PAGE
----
Environmentalists often get a bad rep in the pantheon of activists. Fundamentally, they’re fighting for every living being. But their passion can be pushed aside by a desire to address more, seemingly pressing, injustices of human rights. Destiny Watford knows better.
The former Benjamin Franklin High School student from Curtis Bay, Maryland made it her mission to shut down hazardous trash incinerators that are slowly killing her community.
“What brought me in was the anger,” she told ESSENCE about the first incinerator she worked to shut down.
Less than a mile from her high school and home, a local trash incinerator that would burn four thousand tons of trash a day, 240 pounds of mercury and 1000 pounds of lead annually, was approved to be built. Watford found out and went into action.
“The decisions that affect the land that we live on are made behind closed doors and community members don’t see the light of day until a development is built—or until they’re dying of lung cancer,” said Watford. “When you’ve been living in a matrix, you know in this reality, the injustices that you’re facing or that families face, become normalized and you don’t question it anymore.”
Enraged by news of the incinerator, Watford—winner of the prestigious Goldman Environmental Prize winner—gathered a group of students at her school, formed an advocacy group called Free Your Voice, and petitioned residents to stop its construction. In the end it was stopped by an air-quality permit issue, but their presence in the shutdown was overwhelmingly felt.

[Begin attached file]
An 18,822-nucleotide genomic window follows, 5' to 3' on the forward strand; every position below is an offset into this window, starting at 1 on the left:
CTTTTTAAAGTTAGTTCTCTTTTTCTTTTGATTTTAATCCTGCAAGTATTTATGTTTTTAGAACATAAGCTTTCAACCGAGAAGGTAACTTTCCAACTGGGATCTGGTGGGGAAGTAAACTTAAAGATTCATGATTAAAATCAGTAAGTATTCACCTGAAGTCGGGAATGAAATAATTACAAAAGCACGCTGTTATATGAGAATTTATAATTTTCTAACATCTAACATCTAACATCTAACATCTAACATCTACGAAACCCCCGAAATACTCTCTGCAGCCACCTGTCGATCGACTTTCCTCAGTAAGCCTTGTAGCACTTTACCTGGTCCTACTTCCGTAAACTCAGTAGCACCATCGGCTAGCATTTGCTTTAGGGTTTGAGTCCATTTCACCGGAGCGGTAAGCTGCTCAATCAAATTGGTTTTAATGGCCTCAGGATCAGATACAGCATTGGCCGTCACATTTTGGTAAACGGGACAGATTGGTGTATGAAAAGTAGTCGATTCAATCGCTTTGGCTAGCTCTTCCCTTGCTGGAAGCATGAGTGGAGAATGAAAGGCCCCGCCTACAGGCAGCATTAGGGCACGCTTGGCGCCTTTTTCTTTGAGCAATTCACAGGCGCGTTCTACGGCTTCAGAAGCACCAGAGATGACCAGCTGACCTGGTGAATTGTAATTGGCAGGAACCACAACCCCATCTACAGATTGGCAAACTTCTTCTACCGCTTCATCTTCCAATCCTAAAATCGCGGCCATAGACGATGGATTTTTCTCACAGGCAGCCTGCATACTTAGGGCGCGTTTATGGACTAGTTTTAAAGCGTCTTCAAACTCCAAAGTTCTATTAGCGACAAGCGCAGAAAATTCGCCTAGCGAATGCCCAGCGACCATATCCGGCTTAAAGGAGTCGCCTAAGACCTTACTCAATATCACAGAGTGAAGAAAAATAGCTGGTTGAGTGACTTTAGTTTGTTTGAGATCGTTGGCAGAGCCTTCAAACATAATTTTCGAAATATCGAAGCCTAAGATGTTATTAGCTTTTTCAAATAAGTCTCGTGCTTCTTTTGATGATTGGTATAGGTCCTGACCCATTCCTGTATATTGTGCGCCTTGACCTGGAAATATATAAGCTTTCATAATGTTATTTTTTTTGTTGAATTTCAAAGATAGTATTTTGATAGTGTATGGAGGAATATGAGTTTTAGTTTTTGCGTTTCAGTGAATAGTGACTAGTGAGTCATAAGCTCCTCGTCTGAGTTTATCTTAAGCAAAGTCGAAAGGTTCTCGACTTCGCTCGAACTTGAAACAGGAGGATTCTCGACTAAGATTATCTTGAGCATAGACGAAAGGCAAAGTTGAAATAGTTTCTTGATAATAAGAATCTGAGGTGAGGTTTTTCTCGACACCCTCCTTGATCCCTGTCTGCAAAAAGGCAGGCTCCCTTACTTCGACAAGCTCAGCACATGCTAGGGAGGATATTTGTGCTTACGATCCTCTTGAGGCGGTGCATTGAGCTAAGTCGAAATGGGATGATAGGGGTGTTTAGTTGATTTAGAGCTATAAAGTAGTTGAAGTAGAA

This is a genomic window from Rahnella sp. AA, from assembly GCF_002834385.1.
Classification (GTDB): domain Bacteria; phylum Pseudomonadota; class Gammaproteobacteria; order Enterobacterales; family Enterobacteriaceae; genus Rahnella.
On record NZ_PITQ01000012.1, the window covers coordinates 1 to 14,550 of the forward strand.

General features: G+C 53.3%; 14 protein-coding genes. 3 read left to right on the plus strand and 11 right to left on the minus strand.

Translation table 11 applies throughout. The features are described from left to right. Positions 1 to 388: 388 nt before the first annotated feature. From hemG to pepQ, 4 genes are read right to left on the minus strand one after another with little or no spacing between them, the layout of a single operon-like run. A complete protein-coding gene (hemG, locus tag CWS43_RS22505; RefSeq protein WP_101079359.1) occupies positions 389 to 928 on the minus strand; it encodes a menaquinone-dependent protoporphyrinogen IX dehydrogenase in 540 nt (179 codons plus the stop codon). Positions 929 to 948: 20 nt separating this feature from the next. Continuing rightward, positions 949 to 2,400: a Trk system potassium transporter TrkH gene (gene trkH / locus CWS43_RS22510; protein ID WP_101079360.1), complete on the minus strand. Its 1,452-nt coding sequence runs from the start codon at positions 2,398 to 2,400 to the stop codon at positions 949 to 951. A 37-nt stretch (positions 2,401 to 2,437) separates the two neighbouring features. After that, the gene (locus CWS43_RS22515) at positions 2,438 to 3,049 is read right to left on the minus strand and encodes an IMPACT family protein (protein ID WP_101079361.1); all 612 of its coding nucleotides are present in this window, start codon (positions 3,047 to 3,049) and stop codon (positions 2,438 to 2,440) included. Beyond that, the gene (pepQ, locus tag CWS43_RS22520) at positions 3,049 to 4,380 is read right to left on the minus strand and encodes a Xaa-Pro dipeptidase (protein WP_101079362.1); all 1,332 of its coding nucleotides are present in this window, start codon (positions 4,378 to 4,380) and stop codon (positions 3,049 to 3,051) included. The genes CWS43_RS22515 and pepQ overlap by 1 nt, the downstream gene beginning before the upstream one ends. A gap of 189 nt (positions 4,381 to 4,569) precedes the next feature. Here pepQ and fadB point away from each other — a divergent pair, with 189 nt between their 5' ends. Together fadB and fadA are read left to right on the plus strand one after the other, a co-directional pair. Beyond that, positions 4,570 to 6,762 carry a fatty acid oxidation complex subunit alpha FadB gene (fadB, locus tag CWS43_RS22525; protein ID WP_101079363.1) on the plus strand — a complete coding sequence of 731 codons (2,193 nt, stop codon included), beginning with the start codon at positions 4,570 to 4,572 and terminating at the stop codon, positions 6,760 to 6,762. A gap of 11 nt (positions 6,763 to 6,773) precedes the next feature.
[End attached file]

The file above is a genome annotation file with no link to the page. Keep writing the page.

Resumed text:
Recently honored as one of ESSENCE’s “Woke 100” women, Watford is passionate about staying vigilant about issues in her community and beyond. “Being woke equates to when you question things,” she said. “[It’s’ the beginning of recognizing that the things that you thought were normal are not normal. They’re injustice; they are obscene; they should not exist.”
She continues to prevent the building of incinerators that cause one-third of Baltimore’s pollution.
“When we stand together united with a singular vision, this will not be our community,” she said. “Our community will not be a dumping ground.”